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Land-locked start-up wins big prize to solve oceans' problems

·Producer

The $2 million Wendy Schmidt Ocean Health XPRIZE was awarded Monday night for the top new technology to detect changes in the world's oceans.

A team of chemists from Missoula, Montana-based Sunburst Sensors took home both grand prizes-- $750,000 for accuracy and $750,000 for affordability. Sunburst, which is the latest winner of an XPRIZE incentive-based contest, was among five finalist teams. ANB Sensors and Team DuraFET took home second prize in each category.

Sunburst Sensors was started by high school friends, and today has a total of just nine employees.  Hailing from a land-locked state, Sunburst has to import ocean water to test its sensors. The XPRIZE victory is a big feat for a small business and the company's impact on research could be huge.

“There is a silent threat to the planet right now in the oceans...because of excess carbon dioxide in the atmosphere," Wendy Schmidt, president of The Schmidt Family Foundation tells Yahoo Finance Editor-in-Chief Andy Serwer. "About 30% of that is absorbed directly in the ocean and it’s subtly changing the chemistry and doing it at a rate 10 times faster, scientists tell us, than has ever before been recorded.” It's affecting the ability of shellfish to create their shells, damaging coral reefs and disrupting the overall ecosystem of the ocean, she says.

”Through this competition, we have developed sensors that can be far more available around the world for scientists, for people doing coastal management, for industries like the shellfish industry,” Schmidt says. In total, 70 companies entered the competition from across the globe.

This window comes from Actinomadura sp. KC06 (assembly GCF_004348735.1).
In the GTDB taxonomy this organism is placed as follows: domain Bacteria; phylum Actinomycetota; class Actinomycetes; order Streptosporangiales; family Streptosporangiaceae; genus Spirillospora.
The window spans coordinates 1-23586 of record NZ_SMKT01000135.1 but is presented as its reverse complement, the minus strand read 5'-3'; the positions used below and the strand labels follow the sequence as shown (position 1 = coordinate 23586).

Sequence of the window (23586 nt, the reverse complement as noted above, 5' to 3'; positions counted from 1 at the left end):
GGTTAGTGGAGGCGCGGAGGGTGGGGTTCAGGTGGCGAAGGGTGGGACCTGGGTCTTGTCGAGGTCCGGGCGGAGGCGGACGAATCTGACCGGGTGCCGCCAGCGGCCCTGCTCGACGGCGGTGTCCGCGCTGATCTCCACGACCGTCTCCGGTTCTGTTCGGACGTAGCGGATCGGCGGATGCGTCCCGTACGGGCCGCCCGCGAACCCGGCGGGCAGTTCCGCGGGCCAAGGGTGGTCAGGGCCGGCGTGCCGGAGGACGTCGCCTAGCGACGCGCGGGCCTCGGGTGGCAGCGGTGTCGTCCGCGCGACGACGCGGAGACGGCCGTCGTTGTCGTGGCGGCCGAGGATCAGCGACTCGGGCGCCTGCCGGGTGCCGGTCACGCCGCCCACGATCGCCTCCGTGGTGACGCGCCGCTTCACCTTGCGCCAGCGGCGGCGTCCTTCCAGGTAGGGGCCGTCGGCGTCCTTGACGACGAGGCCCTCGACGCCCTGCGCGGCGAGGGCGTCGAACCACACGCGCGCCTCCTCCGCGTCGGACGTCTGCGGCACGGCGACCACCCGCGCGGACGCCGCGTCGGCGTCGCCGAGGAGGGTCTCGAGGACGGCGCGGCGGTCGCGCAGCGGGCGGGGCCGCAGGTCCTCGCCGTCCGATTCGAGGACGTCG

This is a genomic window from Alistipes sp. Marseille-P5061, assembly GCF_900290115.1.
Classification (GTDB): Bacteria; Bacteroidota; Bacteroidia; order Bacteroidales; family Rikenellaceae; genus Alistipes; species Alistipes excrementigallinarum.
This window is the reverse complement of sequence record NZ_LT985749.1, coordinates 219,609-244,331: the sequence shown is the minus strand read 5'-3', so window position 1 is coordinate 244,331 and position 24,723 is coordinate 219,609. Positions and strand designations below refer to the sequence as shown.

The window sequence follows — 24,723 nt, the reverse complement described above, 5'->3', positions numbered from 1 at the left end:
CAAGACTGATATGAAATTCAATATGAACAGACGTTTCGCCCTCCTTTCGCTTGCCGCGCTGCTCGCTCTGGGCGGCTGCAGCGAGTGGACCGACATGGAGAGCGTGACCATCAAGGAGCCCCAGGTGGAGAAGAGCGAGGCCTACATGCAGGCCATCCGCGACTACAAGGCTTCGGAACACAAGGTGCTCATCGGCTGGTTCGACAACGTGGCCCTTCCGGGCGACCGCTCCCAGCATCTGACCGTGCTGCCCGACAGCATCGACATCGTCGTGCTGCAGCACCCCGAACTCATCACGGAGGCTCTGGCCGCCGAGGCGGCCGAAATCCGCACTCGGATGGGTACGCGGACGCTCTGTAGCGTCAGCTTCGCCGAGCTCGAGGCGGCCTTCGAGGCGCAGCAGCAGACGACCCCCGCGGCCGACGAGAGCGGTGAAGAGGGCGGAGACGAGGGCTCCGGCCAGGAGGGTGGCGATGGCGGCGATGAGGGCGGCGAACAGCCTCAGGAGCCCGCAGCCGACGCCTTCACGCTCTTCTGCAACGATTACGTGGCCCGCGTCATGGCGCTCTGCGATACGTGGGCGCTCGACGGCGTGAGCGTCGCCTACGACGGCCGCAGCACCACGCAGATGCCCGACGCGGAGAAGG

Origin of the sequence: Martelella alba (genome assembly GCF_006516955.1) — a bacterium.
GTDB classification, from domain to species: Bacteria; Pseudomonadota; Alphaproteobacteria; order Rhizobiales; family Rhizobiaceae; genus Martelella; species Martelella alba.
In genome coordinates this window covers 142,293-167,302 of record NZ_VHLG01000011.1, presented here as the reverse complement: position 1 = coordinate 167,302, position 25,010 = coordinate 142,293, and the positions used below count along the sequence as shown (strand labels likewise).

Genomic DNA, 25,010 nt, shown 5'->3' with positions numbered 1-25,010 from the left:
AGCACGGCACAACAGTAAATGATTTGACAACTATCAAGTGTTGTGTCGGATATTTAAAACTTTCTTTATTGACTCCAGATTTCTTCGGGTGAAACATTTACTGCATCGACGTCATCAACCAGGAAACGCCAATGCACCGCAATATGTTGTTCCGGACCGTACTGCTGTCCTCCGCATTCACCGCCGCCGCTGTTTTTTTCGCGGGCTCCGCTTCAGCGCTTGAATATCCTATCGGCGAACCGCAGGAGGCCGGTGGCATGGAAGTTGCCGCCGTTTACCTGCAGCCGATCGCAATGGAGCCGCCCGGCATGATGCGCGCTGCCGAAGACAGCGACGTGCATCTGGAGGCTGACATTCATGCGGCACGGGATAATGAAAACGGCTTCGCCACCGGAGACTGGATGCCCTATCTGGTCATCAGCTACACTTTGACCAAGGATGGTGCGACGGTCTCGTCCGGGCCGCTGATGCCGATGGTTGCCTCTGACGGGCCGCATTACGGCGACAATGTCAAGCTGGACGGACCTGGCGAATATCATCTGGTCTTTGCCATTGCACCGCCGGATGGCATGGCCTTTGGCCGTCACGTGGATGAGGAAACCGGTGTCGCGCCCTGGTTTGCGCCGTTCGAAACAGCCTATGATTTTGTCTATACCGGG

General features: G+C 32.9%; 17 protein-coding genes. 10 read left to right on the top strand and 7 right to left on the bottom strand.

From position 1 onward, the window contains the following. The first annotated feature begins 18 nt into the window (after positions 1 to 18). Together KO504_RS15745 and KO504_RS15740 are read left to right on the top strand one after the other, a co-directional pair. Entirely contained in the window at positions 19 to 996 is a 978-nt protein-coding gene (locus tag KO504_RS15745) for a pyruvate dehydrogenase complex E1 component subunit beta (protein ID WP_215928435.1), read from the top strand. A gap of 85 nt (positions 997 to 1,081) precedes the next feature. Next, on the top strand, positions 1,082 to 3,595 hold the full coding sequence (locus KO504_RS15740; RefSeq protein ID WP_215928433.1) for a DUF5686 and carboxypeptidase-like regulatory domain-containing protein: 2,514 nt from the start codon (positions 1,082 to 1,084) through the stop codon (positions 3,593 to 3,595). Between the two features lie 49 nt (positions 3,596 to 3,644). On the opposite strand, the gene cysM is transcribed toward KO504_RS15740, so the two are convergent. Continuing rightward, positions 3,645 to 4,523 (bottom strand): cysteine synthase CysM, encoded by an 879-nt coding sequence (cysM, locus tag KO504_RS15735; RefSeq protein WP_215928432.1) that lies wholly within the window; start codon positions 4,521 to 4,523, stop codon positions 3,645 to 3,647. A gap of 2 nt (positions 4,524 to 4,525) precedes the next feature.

Schmidt, whose husband is Google executive chairman Eric Schmidt, is passionate about clean energy and natural resources and believes XPRIZE is an effective way to get at a growing problem in the earth's oceans.

The incentive prize competition model isn’t new. Afterall, it’s how Charles Lindbergh made aviation history. The XPRIZE organization came on the scene about two decades ago with a competition to put the first privately-financed vehicle in space. The Ansari XPRIZE, organized by Peter Diamandis, was a $10 million prize for the first team that could build a spaceship to carry three adults to space. SpaceShipOne won the competition in 2004.

Today, Diamandis is XPRIZE Chairman and CEO, and his organization has evolved to include more competitions that span a number of causes. “The question becomes what are the problems on the planet that should be solved and are not being solved,” Diamandis says. Competitions currently underway include $30M Google Lunar XPRIZE, $15M Global Learning XPRIZE, $10M Qualcomm Tricorder XPRIZE and $7M Adult Literacy XPRIZE.

In addition to Schmidt, other XPRIZE philanthropists include Paul Jacobs, executive chairman of Qualcomm, and Elon Musk, CEO of Tesla Motors.

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In the field of ocean research alone, the group has committed to launch five XPRIZES over the next decade.

With its newly-awarded XPRIZE money, Sunburst Sensors may be able to take its tiny company and cutting edge ocean technology to the next level.  And that is the whole point of XPRIZE, says Diamandis. “These incentive competitions work well to crowdsource the genius,” he says.